After dividing our time between the capital city, Dublin, and the lovely coastal town of Skerries, we bid farewell to Ireland’s east coast today and headed south to Cork (home of the Blarney Stone). The Lord has blessed us with excellent weather these last few days. When we left the White Cottages in the morning, we met a mother on every block pushing her baby carriage; when we returned in the evening, we passed joggers and walkers on every corner. I wonder if the locals love fitness this much when it’s raining?
Skerries boasts a windmill dating back to the 1200s. The bright-eyed, glib-tongued Patty conducted us on a tour through the restoration of all this mill and its brethren: a watermill with three stones (one for flour, one for feed, one for beer!), a five-bladed windmill (French technology; much ahead of its time when it was built 300 years ago), and assorted equipment.
Did you know flour combusts? Millers could only work by the light of day until the invention of electric engines, for fear of explosions. Their safety switch: wooden teeth on the mill’s gears. If the grain ran short and the stones ground into each other, over a hundred teeth would snap in seconds before sparks flew. Millers also suffered from a condition equivalent to miner’s lung, thanks to the flour dust.
Guidebooks warned me against visiting the so-called “Page of Kells”: Similar to the Mona Lisa, this incredible medieval manuscript apparently doesn’t permit much of a viewing experience. We visited the free alternative: The Chester Beatty, Library. This private collection, now open to the public, includes cultural artifacts dating back to 2700 BC: drawings, pop-up fashion drawings, beautifully bound books, one of the world’s best collections of Qu’rans, and so on.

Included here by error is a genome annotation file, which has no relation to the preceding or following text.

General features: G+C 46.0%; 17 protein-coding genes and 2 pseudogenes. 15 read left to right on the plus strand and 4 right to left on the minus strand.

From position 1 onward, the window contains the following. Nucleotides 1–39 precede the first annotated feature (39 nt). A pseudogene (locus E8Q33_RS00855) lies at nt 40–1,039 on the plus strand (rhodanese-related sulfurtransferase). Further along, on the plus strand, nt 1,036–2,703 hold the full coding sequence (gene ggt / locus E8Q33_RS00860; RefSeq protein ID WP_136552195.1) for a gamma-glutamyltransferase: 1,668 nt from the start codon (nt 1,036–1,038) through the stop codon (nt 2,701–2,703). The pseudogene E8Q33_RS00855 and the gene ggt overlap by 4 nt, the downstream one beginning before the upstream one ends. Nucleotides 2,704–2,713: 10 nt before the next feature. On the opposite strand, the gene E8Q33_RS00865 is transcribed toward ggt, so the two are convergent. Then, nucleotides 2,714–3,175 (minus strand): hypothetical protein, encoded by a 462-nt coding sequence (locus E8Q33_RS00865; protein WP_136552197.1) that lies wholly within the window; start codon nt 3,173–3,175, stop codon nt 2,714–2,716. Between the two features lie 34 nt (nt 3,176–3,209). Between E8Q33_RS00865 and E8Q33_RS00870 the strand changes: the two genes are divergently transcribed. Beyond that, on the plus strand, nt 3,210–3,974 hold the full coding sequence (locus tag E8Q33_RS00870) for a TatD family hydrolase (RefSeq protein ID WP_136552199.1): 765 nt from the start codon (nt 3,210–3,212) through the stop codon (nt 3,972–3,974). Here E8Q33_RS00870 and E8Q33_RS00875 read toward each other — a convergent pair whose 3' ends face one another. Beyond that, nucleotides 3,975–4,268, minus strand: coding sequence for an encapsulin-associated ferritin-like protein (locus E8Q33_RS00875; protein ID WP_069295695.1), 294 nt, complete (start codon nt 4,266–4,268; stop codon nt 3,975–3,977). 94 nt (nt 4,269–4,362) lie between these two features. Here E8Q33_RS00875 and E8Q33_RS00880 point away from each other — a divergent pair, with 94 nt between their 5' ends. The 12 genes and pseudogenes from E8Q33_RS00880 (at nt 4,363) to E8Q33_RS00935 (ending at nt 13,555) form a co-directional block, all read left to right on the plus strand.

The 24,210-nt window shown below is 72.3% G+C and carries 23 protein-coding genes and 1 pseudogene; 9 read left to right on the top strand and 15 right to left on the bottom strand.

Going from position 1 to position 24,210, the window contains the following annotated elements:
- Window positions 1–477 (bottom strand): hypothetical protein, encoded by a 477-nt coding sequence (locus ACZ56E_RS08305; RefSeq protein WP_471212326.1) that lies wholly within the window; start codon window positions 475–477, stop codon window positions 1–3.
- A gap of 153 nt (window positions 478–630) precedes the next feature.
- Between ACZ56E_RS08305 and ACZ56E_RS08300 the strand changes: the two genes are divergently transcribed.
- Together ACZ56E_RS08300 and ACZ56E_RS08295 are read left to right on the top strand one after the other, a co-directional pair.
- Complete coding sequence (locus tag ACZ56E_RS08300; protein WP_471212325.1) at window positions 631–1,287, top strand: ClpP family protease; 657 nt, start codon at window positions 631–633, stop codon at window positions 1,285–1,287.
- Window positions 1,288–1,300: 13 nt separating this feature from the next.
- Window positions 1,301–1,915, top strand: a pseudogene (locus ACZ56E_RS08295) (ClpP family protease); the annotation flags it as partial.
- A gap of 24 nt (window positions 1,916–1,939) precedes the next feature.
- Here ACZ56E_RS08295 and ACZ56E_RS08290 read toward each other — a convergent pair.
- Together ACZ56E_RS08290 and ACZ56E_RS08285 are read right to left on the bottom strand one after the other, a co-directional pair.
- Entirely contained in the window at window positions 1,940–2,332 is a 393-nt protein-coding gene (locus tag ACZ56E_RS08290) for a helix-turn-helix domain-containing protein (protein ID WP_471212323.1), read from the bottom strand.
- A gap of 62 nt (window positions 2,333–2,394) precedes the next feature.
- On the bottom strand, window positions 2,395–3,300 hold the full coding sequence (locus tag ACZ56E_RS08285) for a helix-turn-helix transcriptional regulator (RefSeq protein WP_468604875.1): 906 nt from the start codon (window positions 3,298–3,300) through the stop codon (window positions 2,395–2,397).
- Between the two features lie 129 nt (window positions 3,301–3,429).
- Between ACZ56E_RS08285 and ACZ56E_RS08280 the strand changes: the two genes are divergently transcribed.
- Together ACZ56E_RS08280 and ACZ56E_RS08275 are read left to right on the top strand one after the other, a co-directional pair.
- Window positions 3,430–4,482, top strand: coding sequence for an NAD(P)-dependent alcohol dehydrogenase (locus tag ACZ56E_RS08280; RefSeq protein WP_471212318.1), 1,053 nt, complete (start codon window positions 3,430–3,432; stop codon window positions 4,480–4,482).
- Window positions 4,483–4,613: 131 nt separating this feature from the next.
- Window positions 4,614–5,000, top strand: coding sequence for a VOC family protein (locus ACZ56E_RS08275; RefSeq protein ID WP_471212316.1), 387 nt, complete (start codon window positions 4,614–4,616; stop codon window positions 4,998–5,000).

I came for the illuminated manuscripts, and they did not disappoint. Alongside fragments of papyrus New Testaments from 300 AD, the museum displayed pages from the four Gospels. If only my Greek-reading friends had been along to attempt translations! The images, only a few inches square, captured incredible detail in vivid color: shaded columns, intricate capitals, flowing robes… My favorite illustration featured the Matthew’s account of the Slaughter of the Innocents–pictured in Renaissance French dress.
Incidentally, the library stands alongside Dublin’s Castle. Yep, a castle, right in the middle of the city.
For our final night in Dublin, we attended a Storytelling Dinner at the Brazen Head (“Ireland’s Oldest Pub”). Between courses, the speaker combined historical accounts of the potato famine (‘Before the blight, families ate potatoes for breakfast, lunch, and dinner’) with childhood recollections (‘Whenever I visited my grandparents’ home, I saw two portraits hanging in the front hall: Pope John Paul II and John F. Kennedy’). She concluded with an image an Irish family gathered around the fireplace, ‘the spirit of the household,’ each contributing a story or song for the evening…’whether you could sing or not.’